Goodell to Get Tough at Next Week’s League Meetings

With next week’s NFL league meetings approaching in Phoenix, Arizona, I wanted to take a moment to salute NFL Commissioner Roger Goodell. The Commish, who has established a tough hands-on approach in less than a year in office, is agitated about the NFL’s recent off the field image due to player misconduct and he is now taking steps to make significant changes in the leagues personal conduct policies next week. He and NFLPA head player rep Troy Vincent are stepping up their efforts to make these changes, because they and everyone else know that the league is the number #1 sports entity in existence today in terms of popularity and television and they want to keep it that way. Remember the NFL is not the NBA for goodness sakes and we want to keep it that way. I definitely believe Goodell, Vincent, and the overwhelming group of “good” players will take the necessary steps needed to teach violators like Titans Corner Adam “Pacman” Jones, the “jailblazing” Cincinnati Bengals (9 offenses in 2006) and other players that have run amuck that enough is enough. Forget the hard to document and rule on “3 Strikes and your out” proposal, let the Commissioner, NFLPA, and the active players decide collectively on how to curb these “black-eye” episodes.

It was reported on SI.com that the “Big Man” is even considering slapping Jones with a yearlong suspension after his latest run-in with the law at a Las Vegas strip club during the NBA’s All-Star Weekend (I bet you are listening now PACMAN). Rich Mc-Kay, Falcons GM and co-chairman of the league’s competition committee offered his views when he said “The players we met with in Indianapolis were very interested, as was the union, in pursuing a modification to our current policy”. He added, “We’re all concerned with the things that go on off the field and how the actions of a few may affect many (players)”.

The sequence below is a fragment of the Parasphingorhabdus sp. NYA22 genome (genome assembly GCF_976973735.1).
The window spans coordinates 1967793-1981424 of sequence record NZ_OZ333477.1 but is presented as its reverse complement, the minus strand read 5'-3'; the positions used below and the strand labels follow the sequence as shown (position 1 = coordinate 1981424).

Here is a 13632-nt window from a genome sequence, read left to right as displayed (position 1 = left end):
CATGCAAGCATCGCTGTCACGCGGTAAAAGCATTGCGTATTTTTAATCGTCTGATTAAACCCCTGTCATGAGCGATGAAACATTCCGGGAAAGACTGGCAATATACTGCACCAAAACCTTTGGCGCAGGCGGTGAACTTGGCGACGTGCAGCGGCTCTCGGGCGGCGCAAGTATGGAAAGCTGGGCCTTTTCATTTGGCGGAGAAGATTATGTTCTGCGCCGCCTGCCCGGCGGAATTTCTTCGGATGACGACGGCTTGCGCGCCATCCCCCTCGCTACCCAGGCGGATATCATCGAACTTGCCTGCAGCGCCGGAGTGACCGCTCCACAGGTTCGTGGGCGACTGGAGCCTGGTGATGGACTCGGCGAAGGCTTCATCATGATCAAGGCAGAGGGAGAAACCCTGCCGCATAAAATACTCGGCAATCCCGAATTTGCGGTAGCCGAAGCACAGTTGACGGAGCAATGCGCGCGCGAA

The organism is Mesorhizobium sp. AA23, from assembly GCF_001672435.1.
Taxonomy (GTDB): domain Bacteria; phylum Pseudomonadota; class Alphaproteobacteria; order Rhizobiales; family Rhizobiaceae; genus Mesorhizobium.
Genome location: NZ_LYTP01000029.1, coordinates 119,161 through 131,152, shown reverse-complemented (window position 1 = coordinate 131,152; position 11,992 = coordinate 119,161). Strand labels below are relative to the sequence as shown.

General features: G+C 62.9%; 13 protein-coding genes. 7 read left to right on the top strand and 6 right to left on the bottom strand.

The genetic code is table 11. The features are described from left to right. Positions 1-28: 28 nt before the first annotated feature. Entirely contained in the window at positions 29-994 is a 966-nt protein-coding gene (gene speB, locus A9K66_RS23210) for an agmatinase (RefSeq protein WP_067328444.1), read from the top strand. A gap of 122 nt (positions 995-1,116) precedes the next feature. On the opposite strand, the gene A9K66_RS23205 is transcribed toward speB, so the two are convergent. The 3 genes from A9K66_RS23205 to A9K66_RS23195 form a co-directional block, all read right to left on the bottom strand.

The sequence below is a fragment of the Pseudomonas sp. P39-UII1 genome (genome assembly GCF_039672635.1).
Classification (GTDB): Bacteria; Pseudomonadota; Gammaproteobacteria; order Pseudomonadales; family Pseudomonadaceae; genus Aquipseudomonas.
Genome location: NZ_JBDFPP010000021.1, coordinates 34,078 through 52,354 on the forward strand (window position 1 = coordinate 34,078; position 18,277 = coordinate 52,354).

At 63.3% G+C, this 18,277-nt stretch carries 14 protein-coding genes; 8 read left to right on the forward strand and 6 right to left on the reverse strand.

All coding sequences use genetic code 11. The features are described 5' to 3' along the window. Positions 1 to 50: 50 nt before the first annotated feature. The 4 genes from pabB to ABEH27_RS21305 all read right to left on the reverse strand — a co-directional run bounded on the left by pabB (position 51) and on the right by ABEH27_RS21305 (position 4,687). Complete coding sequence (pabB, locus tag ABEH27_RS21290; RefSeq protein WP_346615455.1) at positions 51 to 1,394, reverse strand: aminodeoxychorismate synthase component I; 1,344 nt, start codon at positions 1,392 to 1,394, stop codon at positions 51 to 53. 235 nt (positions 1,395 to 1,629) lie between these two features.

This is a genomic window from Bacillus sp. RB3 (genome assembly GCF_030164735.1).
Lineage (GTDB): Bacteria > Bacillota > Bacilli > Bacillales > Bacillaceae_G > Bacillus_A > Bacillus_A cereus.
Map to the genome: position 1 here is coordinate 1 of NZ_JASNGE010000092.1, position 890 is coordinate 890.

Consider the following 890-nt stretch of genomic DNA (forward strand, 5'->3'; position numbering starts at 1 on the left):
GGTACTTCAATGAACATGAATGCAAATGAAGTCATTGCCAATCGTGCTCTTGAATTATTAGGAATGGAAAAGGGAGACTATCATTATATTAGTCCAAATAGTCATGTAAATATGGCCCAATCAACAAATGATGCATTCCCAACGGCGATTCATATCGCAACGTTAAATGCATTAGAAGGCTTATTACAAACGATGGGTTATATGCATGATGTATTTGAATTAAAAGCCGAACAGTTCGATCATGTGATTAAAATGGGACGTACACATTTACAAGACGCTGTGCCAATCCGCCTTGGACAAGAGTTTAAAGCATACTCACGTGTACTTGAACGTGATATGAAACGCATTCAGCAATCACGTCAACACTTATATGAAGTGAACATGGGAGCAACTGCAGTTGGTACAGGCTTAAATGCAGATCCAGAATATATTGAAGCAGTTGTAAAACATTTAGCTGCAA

Along with toughening the Personal Conduct Policy, owners and league executives will also being addressing some others league issues and rules at the meetings.

  • Revenue Sharing – This issue stems from the CBA signing last year. The owners agreed to expanded revenue sharing with the NFL’s richest franchises feeding a pool funds to help out the poorest ones. A committee of eight owners and league executives was formed to come up with qualifiers to help determine who deserves revenue help and how much they should get.
  • Competition Rulings – The competition committee will present several rule-change proposals to the ownership for a vote.
    • Moving overtime kickoffs from the 30- to the 35-yard line (Since 1998 the team that has won the coin toss in overtime has won nearly 63 percent of the games)
    • Allowing a defensive player to wear a radio helmet identical to the one quarterbacks use.
    • A 5-yard penalty for spiking or throwing the ball on the field of play. With end-zone spikes after touchdowns still allowed
    • The permanent adoption of instant replay. The league approved it for 5 years in 2004. By adopting it permanently, the league could invest money to buy and refurbish all of its instant-replay equipment including going high-definition.